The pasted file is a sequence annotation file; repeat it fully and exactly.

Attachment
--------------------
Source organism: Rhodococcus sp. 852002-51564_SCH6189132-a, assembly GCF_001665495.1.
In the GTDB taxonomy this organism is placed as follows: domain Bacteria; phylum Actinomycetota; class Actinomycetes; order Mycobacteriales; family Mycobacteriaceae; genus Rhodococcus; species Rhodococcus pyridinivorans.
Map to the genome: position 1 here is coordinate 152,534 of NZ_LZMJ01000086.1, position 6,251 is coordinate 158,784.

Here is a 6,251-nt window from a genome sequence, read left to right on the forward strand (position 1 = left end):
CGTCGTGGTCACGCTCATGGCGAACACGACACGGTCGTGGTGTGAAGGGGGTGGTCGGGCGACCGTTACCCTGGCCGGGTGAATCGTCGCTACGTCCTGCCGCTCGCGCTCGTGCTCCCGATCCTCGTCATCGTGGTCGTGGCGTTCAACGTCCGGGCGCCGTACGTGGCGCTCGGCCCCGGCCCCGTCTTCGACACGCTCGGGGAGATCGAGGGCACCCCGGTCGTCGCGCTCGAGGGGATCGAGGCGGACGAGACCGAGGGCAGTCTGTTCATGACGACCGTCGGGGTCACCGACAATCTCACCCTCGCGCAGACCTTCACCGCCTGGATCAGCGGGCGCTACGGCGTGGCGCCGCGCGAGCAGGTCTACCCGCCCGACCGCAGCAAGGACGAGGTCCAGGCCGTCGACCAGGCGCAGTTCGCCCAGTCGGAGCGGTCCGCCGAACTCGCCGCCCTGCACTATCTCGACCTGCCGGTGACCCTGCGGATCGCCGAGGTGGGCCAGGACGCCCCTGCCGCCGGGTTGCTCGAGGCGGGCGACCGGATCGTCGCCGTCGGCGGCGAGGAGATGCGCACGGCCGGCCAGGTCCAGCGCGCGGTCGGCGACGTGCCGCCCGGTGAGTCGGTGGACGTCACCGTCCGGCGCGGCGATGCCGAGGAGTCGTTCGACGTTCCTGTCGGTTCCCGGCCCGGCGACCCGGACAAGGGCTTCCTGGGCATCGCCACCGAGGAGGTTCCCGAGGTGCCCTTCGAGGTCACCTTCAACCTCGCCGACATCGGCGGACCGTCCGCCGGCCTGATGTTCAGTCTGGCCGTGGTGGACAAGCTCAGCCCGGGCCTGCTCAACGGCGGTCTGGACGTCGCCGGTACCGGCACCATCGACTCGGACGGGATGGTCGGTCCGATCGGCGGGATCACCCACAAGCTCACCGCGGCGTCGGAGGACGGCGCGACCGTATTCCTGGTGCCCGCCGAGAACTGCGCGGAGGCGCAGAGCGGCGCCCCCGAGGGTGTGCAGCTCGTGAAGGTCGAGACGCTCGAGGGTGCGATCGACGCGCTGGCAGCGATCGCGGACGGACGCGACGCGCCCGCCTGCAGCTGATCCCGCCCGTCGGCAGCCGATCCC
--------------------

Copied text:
Source organism: Rhodococcus sp. 852002-51564_SCH6189132-a, assembly GCF_001665495.1.
In the GTDB taxonomy this organism is placed as follows: domain Bacteria; phylum Actinomycetota; class Actinomycetes; order Mycobacteriales; family Mycobacteriaceae; genus Rhodococcus; species Rhodococcus pyridinivorans.
Map to the genome: position 1 here is coordinate 152,534 of NZ_LZMJ01000086.1, position 6,251 is coordinate 158,784.

Here is a 6,251-nt window from a genome sequence, read left to right on the forward strand (position 1 = left end):
CGTCGTGGTCACGCTCATGGCGAACACGACACGGTCGTGGTGTGAAGGGGGTGGTCGGGCGACCGTTACCCTGGCCGGGTGAATCGTCGCTACGTCCTGCCGCTCGCGCTCGTGCTCCCGATCCTCGTCATCGTGGTCGTGGCGTTCAACGTCCGGGCGCCGTACGTGGCGCTCGGCCCCGGCCCCGTCTTCGACACGCTCGGGGAGATCGAGGGCACCCCGGTCGTCGCGCTCGAGGGGATCGAGGCGGACGAGACCGAGGGCAGTCTGTTCATGACGACCGTCGGGGTCACCGACAATCTCACCCTCGCGCAGACCTTCACCGCCTGGATCAGCGGGCGCTACGGCGTGGCGCCGCGCGAGCAGGTCTACCCGCCCGACCGCAGCAAGGACGAGGTCCAGGCCGTCGACCAGGCGCAGTTCGCCCAGTCGGAGCGGTCCGCCGAACTCGCCGCCCTGCACTATCTCGACCTGCCGGTGACCCTGCGGATCGCCGAGGTGGGCCAGGACGCCCCTGCCGCCGGGTTGCTCGAGGCGGGCGACCGGATCGTCGCCGTCGGCGGCGAGGAGATGCGCACGGCCGGCCAGGTCCAGCGCGCGGTCGGCGACGTGCCGCCCGGTGAGTCGGTGGACGTCACCGTCCGGCGCGGCGATGCCGAGGAGTCGTTCGACGTTCCTGTCGGTTCCCGGCCCGGCGACCCGGACAAGGGCTTCCTGGGCATCGCCACCGAGGAGGTTCCCGAGGTGCCCTTCGAGGTCACCTTCAACCTCGCCGACATCGGCGGACCGTCCGCCGGCCTGATGTTCAGTCTGGCCGTGGTGGACAAGCTCAGCCCGGGCCTGCTCAACGGCGGTCTGGACGTCGCCGGTACCGGCACCATCGACTCGGACGGGATGGTCGGTCCGATCGGCGGGATCACCCACAAGCTCACCGCGGCGTCGGAGGACGGCGCGACCGTATTCCTGGTGCCCGCCGAGAACTGCGCGGAGGCGCAGAGCGGCGCCCCCGAGGGTGTGCAGCTCGTGAAGGTCGAGACGCTCGAGGGTGCGATCGACGCGCTGGCAGCGATCGCGGACGGACGCGACGCGCCCGCCTGCAGCTGATCCCGCCCGTCGGCAGCCGATCCC